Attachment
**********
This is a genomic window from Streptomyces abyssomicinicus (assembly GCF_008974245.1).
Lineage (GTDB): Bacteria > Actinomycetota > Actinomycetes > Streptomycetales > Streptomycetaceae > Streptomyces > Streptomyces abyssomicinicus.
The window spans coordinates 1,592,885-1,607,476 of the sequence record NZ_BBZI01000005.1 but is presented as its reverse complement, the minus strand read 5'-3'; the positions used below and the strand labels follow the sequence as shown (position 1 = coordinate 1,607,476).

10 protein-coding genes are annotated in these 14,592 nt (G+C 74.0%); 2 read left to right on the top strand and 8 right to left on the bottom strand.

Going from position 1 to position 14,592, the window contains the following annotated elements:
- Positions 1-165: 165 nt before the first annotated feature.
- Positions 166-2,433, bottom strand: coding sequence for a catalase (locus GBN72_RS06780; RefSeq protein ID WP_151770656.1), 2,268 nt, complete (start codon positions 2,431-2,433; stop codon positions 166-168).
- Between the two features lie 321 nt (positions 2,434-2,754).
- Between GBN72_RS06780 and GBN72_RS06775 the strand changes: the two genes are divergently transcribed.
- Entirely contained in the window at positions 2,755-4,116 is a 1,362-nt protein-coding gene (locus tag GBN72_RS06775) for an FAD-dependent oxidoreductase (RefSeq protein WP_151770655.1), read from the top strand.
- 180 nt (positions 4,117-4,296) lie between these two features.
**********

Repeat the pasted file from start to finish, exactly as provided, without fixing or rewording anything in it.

This is a genomic window from Streptomyces abyssomicinicus (assembly GCF_008974245.1).
Lineage (GTDB): Bacteria > Actinomycetota > Actinomycetes > Streptomycetales > Streptomycetaceae > Streptomyces > Streptomyces abyssomicinicus.
The window spans coordinates 1,592,885-1,607,476 of the sequence record NZ_BBZI01000005.1 but is presented as its reverse complement, the minus strand read 5'-3'; the positions used below and the strand labels follow the sequence as shown (position 1 = coordinate 1,607,476).

10 protein-coding genes are annotated in these 14,592 nt (G+C 74.0%); 2 read left to right on the top strand and 8 right to left on the bottom strand.

Going from position 1 to position 14,592, the window contains the following annotated elements:
- Positions 1-165: 165 nt before the first annotated feature.
- Positions 166-2,433, bottom strand: coding sequence for a catalase (locus GBN72_RS06780; RefSeq protein ID WP_151770656.1), 2,268 nt, complete (start codon positions 2,431-2,433; stop codon positions 166-168).
- Between the two features lie 321 nt (positions 2,434-2,754).
- Between GBN72_RS06780 and GBN72_RS06775 the strand changes: the two genes are divergently transcribed.
- Entirely contained in the window at positions 2,755-4,116 is a 1,362-nt protein-coding gene (locus tag GBN72_RS06775) for an FAD-dependent oxidoreductase (RefSeq protein WP_151770655.1), read from the top strand.
- 180 nt (positions 4,117-4,296) lie between these two features.